Chris DeWildt

November 12, 2018 4 min read
November 12, 2018
4 min read

Growers Network’s Pest Profile: Spider Mites

In this series of articles, Growers Network talks about a few of the most common Cannabis pests you need to look out for. Today’s topic: Spider Mites.

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Garden pests are a pain and Cannabis certainly has no shortage of pests. So for today’s pest spotlight we’re going to discuss spider mites, a common pest you may find yourself dealing with in a Cannabis grow.


Spider Mites


mites
If your buds look like this, I’m sorry. Monitoring for these critters is crucial.


What are they?

Spider mites refer to several species of arachnids that live on the underside of leaves, feeding on the foliage and damaging the plants. In cannabis, spider mites can result in low yields and and in extreme cases, total plant death.

Editor’s Note: All mites are arachnids. That does not mean that you can see them with your naked eyes!

What to Look For

Spider mites are most often detected on the underside of leaves. Affected leaves can appear spotted or striped due to mite feeding with heavily impacted leaves turning yellow and dying completely. An additional sign is their eponymous webbing, a silk secretion left on the underside of leaves.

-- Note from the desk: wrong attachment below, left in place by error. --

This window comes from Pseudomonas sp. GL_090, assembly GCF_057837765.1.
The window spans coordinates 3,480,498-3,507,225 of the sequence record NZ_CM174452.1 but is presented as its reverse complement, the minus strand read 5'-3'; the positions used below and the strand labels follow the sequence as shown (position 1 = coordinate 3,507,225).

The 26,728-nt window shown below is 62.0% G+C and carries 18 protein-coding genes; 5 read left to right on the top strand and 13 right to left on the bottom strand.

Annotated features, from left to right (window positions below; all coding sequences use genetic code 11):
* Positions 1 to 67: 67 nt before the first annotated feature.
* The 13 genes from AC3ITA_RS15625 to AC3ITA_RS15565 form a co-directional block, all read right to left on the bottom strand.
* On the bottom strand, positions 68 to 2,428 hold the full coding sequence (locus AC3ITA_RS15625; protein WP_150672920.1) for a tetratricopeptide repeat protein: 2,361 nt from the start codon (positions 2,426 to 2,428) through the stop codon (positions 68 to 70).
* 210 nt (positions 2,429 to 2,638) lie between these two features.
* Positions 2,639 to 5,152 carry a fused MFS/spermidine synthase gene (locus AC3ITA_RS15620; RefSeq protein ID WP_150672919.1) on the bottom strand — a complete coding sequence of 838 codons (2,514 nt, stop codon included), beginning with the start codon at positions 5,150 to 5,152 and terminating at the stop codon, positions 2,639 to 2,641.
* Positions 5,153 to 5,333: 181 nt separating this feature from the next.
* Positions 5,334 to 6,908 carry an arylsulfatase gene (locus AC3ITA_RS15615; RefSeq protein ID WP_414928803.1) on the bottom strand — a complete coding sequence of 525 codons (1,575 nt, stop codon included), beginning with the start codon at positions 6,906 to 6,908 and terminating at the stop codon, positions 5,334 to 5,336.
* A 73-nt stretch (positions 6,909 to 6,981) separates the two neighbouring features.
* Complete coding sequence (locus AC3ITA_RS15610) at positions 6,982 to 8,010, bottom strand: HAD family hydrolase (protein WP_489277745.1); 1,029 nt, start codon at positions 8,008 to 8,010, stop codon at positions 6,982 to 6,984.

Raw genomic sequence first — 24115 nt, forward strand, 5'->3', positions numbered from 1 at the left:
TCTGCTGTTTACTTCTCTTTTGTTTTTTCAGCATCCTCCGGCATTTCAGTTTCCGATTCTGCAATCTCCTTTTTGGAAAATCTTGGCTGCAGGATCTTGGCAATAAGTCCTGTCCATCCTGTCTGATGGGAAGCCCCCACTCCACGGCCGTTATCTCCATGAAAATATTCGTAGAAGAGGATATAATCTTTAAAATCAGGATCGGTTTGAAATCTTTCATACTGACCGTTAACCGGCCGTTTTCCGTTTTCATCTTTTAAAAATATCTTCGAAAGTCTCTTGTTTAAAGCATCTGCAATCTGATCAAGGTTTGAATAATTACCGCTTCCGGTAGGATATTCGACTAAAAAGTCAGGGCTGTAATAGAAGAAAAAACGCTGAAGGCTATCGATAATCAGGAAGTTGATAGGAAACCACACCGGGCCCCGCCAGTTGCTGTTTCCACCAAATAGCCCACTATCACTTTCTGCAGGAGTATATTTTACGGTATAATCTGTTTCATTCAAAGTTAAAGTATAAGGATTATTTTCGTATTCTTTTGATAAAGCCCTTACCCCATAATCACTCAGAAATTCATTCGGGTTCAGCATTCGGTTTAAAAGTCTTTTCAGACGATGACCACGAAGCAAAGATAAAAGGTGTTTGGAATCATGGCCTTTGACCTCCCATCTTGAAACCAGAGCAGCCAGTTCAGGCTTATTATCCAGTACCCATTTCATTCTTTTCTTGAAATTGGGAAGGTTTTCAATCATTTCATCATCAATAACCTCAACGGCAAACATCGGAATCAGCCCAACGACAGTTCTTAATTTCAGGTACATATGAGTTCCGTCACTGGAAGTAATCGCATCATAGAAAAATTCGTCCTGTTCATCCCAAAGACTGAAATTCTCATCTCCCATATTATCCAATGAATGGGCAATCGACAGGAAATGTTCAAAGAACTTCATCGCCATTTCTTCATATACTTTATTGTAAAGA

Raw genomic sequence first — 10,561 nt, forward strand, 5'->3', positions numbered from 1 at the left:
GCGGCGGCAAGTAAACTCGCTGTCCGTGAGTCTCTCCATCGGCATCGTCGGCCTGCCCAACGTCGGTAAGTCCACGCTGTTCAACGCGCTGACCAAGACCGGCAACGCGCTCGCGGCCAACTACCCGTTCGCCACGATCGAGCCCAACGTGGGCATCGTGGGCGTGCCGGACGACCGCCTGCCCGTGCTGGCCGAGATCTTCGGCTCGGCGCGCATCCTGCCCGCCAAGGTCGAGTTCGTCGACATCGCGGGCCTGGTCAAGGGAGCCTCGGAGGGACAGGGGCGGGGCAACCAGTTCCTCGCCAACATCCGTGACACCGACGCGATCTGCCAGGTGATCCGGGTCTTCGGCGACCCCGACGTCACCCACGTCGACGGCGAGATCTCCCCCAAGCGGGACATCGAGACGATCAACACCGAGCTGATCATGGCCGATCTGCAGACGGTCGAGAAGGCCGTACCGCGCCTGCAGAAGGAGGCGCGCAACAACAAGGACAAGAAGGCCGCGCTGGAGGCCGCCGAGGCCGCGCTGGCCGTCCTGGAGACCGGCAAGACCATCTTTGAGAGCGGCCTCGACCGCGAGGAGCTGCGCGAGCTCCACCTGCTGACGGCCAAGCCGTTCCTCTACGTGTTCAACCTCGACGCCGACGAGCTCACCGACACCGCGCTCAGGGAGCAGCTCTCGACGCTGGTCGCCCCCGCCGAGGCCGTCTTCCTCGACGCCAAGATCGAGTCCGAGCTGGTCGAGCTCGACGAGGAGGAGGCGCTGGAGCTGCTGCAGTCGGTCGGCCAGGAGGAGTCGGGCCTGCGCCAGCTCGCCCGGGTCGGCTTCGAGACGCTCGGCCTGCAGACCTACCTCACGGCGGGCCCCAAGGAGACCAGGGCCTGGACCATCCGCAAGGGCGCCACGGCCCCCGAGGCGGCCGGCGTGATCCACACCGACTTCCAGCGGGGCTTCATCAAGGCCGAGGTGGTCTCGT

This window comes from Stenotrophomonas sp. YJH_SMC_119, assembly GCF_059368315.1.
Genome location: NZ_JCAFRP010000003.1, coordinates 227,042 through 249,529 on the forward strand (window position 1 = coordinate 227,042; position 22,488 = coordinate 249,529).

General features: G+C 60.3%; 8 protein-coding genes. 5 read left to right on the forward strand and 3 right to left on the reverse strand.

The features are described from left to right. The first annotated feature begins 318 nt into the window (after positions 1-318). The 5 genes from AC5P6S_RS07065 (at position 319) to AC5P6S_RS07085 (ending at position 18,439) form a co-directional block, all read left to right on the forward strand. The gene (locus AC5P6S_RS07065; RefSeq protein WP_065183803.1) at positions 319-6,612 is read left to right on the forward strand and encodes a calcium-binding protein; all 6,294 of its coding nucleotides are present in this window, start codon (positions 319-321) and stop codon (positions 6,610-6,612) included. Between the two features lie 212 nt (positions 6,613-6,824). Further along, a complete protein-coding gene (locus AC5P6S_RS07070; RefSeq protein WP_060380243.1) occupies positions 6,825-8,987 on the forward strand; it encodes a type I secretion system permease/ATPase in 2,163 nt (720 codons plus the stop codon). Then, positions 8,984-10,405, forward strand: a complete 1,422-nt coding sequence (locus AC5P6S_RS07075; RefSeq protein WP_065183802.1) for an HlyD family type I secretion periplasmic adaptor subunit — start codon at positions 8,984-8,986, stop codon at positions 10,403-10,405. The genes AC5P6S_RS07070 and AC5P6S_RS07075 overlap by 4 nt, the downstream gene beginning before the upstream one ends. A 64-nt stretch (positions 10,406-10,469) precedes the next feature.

How to Treat/Prevent

The first line of defense against mites is diligent monitoring. If you find spider mites early, they can be removed before any real damage has occurred to your plant, or at least minimal damage. Additional controls include introducing predatory species such as the ladybug, the minute pirate bug, or even Phytoseiulus persimilis, another mite species that will kill the spider mites and leave your plants alone. There are many safe, organic pesticides available, as well as miticides, however, these miticides are often toxic, and we typically don’t recommend them for a consumable product such as Cannabis.

Editor’s Note: If you are able to see the webbing with your naked eye, you are too late in addressing the problem. By that point, the infestation will likely be so bad that the only way to correct the problem is to slash and burn any plant that appears infested.


Now you know your spider mite basics. Make sure to check out the rest of the articles in our Pest Spotlight series.

Happy Growing!



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About the Author

Chris DeWildt is a graduate of Grand Valley State University and Western Kentucky University. He worked in education and publishing for ten years before joining the team at Growers Network.


    
  

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